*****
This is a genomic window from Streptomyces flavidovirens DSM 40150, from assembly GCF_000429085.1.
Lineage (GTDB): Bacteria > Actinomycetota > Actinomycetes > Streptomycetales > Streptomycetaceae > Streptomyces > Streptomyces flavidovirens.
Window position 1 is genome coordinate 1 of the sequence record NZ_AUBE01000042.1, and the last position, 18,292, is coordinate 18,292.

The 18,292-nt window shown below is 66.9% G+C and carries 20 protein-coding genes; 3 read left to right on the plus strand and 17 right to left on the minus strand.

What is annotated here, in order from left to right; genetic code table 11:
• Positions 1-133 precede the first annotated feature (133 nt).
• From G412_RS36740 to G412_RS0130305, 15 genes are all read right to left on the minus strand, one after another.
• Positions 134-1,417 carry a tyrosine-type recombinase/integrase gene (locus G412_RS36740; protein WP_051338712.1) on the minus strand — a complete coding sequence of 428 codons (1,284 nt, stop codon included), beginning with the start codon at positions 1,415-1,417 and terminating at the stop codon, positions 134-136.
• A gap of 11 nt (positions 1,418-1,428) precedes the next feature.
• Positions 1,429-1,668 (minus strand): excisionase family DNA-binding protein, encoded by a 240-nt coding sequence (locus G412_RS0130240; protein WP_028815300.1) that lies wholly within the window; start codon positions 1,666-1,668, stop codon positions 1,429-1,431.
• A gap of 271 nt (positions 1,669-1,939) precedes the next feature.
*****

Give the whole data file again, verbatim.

This is a genomic window from Streptomyces flavidovirens DSM 40150, from assembly GCF_000429085.1.
Lineage (GTDB): Bacteria > Actinomycetota > Actinomycetes > Streptomycetales > Streptomycetaceae > Streptomyces > Streptomyces flavidovirens.
Window position 1 is genome coordinate 1 of the sequence record NZ_AUBE01000042.1, and the last position, 18,292, is coordinate 18,292.

The 18,292-nt window shown below is 66.9% G+C and carries 20 protein-coding genes; 3 read left to right on the plus strand and 17 right to left on the minus strand.

What is annotated here, in order from left to right; genetic code table 11:
• Positions 1-133 precede the first annotated feature (133 nt).
• From G412_RS36740 to G412_RS0130305, 15 genes are all read right to left on the minus strand, one after another.
• Positions 134-1,417 carry a tyrosine-type recombinase/integrase gene (locus G412_RS36740; protein WP_051338712.1) on the minus strand — a complete coding sequence of 428 codons (1,284 nt, stop codon included), beginning with the start codon at positions 1,415-1,417 and terminating at the stop codon, positions 134-136.
• A gap of 11 nt (positions 1,418-1,428) precedes the next feature.
• Positions 1,429-1,668 (minus strand): excisionase family DNA-binding protein, encoded by a 240-nt coding sequence (locus G412_RS0130240; protein WP_028815300.1) that lies wholly within the window; start codon positions 1,666-1,668, stop codon positions 1,429-1,431.
• A gap of 271 nt (positions 1,669-1,939) precedes the next feature.